17. FullMixMusic News The site is experiencing issues, as torrent pages and other stats fail to load for several hours now.
  18. BitHorlo News Google Translation: Dog beauty contest Dear users! By popular demand we organize a dog beauty competition Take a good photo of your favorite pet and name it. Upload it at an image host and post the link. Find out all the details and the prizes on this thread We are waiting for the images here! Deadline for entries: July 11, 2020 at 8:00 p.m. If at least 5 of a variety are submitted, we will open a new topic Submit a direct link to the image! (.jpg, .png ending) Recommended image upload sites: https://kepkuldes.com/ https://imgur.com/ Each application is worth 200 credit points
  19. CHDBits News Google Translation: CHD technical team recruitment announcement Personnel status. For details, please move to the next step. You can find out about the technical positions we are recruiting on this thread. Looking forward to the people of insight to join us and contribute to this big family! Interested parties can directly reply to this information.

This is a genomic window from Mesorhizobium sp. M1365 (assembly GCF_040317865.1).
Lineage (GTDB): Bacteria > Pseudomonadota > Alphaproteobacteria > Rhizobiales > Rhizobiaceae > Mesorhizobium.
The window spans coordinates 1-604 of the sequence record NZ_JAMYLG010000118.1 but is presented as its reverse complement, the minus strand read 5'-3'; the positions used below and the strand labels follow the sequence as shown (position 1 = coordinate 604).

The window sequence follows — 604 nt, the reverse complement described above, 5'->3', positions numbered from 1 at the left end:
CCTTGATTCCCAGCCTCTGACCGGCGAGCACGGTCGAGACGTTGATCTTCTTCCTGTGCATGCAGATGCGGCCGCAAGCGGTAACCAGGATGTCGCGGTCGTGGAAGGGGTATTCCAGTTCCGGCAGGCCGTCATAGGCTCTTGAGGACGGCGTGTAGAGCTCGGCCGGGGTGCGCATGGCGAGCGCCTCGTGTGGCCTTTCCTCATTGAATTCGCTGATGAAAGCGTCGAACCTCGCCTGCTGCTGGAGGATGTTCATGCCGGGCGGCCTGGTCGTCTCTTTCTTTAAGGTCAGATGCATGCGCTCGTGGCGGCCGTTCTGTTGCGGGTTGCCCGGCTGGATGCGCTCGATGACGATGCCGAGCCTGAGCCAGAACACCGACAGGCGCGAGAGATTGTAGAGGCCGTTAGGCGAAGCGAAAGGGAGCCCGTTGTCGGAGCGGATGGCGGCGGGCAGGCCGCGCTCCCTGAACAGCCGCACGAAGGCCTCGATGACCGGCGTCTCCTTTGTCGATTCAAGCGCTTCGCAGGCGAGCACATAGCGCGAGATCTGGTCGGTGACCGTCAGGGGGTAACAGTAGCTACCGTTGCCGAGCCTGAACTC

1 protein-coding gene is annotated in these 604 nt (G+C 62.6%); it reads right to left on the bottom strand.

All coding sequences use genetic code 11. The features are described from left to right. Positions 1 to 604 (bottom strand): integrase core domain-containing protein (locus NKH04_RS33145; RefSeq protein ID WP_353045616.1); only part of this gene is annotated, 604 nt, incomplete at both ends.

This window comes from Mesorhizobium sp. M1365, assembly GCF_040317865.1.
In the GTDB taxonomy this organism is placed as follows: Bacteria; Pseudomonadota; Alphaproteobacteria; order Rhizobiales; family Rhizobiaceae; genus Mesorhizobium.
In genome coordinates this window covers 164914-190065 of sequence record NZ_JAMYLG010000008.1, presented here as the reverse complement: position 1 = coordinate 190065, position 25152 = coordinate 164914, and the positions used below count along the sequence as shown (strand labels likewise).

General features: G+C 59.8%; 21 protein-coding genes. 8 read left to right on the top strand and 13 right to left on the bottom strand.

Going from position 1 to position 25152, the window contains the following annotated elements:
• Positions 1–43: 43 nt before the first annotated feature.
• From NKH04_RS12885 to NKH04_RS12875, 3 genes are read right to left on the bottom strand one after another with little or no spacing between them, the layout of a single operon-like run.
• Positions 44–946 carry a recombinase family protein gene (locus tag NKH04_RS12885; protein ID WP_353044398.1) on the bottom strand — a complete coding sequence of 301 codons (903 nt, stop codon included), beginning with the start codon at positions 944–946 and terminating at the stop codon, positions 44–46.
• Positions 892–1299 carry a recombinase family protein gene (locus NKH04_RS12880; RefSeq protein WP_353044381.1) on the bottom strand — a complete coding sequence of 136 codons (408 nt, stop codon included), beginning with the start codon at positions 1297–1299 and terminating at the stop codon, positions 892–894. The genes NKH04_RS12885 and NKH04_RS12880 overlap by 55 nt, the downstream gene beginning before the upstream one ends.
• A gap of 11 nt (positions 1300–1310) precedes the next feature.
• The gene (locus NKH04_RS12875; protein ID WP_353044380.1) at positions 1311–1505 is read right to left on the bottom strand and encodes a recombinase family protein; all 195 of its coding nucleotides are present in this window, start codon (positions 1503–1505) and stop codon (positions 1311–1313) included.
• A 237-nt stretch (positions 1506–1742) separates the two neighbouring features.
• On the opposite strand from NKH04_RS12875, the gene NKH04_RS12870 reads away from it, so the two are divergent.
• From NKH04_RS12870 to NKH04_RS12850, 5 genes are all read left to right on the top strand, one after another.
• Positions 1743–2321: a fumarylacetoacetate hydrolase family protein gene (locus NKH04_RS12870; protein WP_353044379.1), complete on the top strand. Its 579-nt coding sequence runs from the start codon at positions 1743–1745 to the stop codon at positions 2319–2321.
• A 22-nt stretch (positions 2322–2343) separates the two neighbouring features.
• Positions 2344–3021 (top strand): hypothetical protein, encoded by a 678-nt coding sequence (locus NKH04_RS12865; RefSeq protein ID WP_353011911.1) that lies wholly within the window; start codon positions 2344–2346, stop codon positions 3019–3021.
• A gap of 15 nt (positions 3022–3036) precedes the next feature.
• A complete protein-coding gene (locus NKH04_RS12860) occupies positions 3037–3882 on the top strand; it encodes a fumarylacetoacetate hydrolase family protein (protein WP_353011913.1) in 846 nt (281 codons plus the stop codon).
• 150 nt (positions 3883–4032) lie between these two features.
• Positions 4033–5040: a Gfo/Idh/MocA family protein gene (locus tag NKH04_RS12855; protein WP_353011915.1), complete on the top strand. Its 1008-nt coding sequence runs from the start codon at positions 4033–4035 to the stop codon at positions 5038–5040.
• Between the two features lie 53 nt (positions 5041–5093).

20. Torrentz2.eu Domain Suspended by Registry on Public Prosecutor’s Order The popular torrent meta-search engine Torrentz2 is no longer accessible through its main .eu domain name. The domain was suspended by the EURid registry pending an investigation, triggered by a Public Prosecutor's order. Torrentz2, meanwhile, continues to be accessible through its alternative .is domain. With millions of visitors per day, Torrentz2 is the most-used torrent meta-search engine on the Internet. Torrentz2 took over from the original Torrentz site, which closed its doors during the summer of 2016, and continued business as usual. The site’s popularity hasn’t gone unnoticed by copyright holders who successfully requested the site to be blocked in countries around the world. The Torrentz2.eu domain remained operational in other parts of the world but this weekend that changed as well. Starting a few hours ago, Torrentz2 became unreachable. Instead of seeing the site’s familiar homepage, browsers return an error message informing people that the site can’t be reached. https://torrentfreak.com/images/torr...-reachable.jpg While downtime can happen for a variety of reasons, a quick glance at the domain’s status shows that something serious is going on. The EURid registry has placed the domain on ‘serverhold,’ which means that it’s suspended and under investigation. “This domain name is registered to the domain name holder as shown in WHOIS, but is temporarily inactive (i.e. website and email do not function) and under investigation,” the registry reports. https://torrentfreak.com/images/eurid-serverhold.jpg The EURid registry doesn’t provide any more details but the actions are likely part of an enforcement effort related to copyright infringement allegations. Indeed, the Torrentz2 operator informs us that the action is the result of an order from a public prosecutor. “Torrentz2.eu has been suspended upon Public Prosecutor’s Order,” the site’s operator says, adding that its backup domain, Torrentz2.is, is still functioning. The site operator didn’t mention the jurisdiction or country the order came from. We asked for clarification and further details and will add those if we hear back. In the past, the EURid registry also took action against torrent sites, including the original Torrentz.eu, putting these domains ‘on hold.’ This was done after a complaint was filed with the Brussels prosecutor. These domains remained operational, however, and the ‘on hold’ status was eventually removed. In this case, Torrentz2.eu has been harder hit. Users can no longer access the site from its original domain name. The site’s official backup domain Torrentz2.is, which is managed by Iceland’s ISNIC registry, remains available. Torrentfreak.com